Sexuality 8 (1998): 52-72.
16. Phyllis Trible, God and 1M Rhetoric of Sexuality (Philadelphia: Fortress Press, 1978) ,
17.
17. Ibid., 18.
18. Ibid., 20.
19. See, e.g., Phyllis Bird,” ‘Male and Female He Created Them’: Genesis 1:27b in the
Context of the Priestly Creation Account,” in her Missing Persons and Mistaken Identities,
123-54; James Barr, Biblical Faith and Natural Theology (Oxford: Clarendon Press, 1993),
159-73; Levenson, Creation and the Persistence of E11il, 111- 17.
20. Wittig, Straight Mind, 13.
21. Judith Butler, Gender Trouble: Feminism and the Subl!ersion of Identity (New York:
Routledge, 1990), 124.
22. For an important consideration of the relevance of Buder’s theory for theological
discourse, see Mary McClintock Fulkerson, “Gender-Being It or Doing It? The Church,
Homosexuality, and the Politics of Identity,” in Que(e)rying Religion: A Critical Anthology,
ed. Gary David Comstock and Susan E. Henlc:ing (New York: Continuum, 1997), 188-201.
23 . See, e.g., James Barr, The Garden of Eden and the Hope of Immortality (Minneapolis:
Fortress Press, 1992), esp. 66-69.
24. See, e.g., the otherwise very different feminist literary interpretations of this story
by Trible, God and the Rhetoric of Sexuality, 72-143; and Mieke Bal, Lethal Love: Feminist
Uterary Readings of Biblical Love Stories (Bloomington: Indiana University Press, 1987) ,
104-30.
25. Trible, God and the Rhetoric of Sexuality, 80; cf. Bal, Lethal Love, 113-14.
26. See Daniel Boyarin, Carnal Israel: Reading Sex in Talmudic Culture (Berkeley:
University of California Press, 1993), esp. 35-46.
27. See, e.g., Susan S. Lanser, “(Feminist) Criticism in the Garden: Inferring Genesis
2-3,” Semeia 41 (1988) : 67-84; Beverly J. Stratton, Out of Eden: Reading, Rhetoric, and
Ideology in Genesis 2-3 (Sheffield: Sheffield Academic Press, 1995), esp. 102- 4.
70
Ken Stone
28. See, e.g., David Jobling, The Sense of Biblical Narrative: Structural Analyses in the
Hebrew Bible II (Sheffield: Sheffield Academic Press, 1987), 17-43; Danna Nolan Fewell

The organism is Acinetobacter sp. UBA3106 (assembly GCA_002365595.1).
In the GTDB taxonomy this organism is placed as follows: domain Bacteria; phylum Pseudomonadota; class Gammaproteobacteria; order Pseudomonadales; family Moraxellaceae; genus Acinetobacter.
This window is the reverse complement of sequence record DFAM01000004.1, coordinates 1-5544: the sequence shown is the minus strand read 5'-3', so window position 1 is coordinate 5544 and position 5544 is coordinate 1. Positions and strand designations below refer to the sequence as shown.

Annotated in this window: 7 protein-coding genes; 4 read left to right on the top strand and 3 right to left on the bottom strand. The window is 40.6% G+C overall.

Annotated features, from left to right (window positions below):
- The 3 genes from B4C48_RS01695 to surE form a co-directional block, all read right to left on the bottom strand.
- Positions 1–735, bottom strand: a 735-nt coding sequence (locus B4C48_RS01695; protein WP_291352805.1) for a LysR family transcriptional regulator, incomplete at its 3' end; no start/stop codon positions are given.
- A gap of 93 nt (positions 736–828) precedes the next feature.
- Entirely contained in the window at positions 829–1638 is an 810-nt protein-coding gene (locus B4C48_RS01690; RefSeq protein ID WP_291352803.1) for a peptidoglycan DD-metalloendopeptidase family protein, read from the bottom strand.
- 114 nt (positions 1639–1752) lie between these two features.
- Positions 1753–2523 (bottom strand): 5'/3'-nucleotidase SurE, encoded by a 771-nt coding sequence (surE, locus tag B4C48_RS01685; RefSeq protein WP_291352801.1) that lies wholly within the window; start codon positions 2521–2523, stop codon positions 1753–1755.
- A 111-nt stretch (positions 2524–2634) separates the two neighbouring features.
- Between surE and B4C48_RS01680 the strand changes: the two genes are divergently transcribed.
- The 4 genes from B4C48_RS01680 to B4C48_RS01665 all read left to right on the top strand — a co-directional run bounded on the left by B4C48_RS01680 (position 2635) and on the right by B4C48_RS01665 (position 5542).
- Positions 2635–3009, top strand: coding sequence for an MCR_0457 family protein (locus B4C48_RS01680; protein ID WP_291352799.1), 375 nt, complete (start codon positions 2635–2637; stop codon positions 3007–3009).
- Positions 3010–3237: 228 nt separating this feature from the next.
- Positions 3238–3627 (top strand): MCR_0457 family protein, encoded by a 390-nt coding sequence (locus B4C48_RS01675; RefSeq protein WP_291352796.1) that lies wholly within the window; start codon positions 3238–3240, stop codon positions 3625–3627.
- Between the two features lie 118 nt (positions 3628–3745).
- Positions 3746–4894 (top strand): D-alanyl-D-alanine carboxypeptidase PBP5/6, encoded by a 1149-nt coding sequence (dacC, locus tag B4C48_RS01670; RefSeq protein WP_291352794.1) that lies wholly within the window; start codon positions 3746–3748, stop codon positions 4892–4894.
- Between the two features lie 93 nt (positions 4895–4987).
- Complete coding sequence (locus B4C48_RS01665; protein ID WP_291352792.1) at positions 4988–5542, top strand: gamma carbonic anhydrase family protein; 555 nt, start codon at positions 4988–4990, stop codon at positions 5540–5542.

and David M. Gunn, Gender, Power, and Promise: The Subject of the Bible’s First Story
(Nashville: Abingdon Press, 1993), 22-38; Pamela J. Milne, “The Patriarchal Stamp of
Scripture: The Implications of Structural Analyses for Feminist Hermeneutics,” reprinted
with a new afterword in Athalya Brenner, ed., A Feminist Companion to Genesis (Sheffield:
Sheffield Academic Press, 1993). The original version of Milne’s article appeared in]oumal
of Feminist Studies in Religion 5, no. 1 (1989): 17-34.
29. Jobling, Sense of Biblical Narrative, 43 (italics in original) .
30. I realize that some readers will not wish to grant the predominantly patriarchal
nature of both Israelite society and biblical discourse, but I see no way around such a conclusion. Cf. Milne, “The Patriarchal Stamp of Scripture”; Bird, Missing Persons and Mistaken
Identities; Fewell and Gunn, Gender, Power, and Promise; J. Cheryl Exum, Fragmented Women:
Feminist (Sub) Versions of Biblical Narratives (Valley Forge, Pa.: Trinity Press International,
1993); idem, Plotted, Shot, and Painted: Cultural Representations of Biblical Women, Journal
for the Study of the Old Testament, Supplement Series 215 (Sheffield: Sheffield Academic
Press, 1996); Athalya Brenner, The Intercourse of Knowledge: On Gendering Desire and “Sexuality” in the Hebrew Bible (Leiden: E. J. Brill, 1997) ; and the various contributions to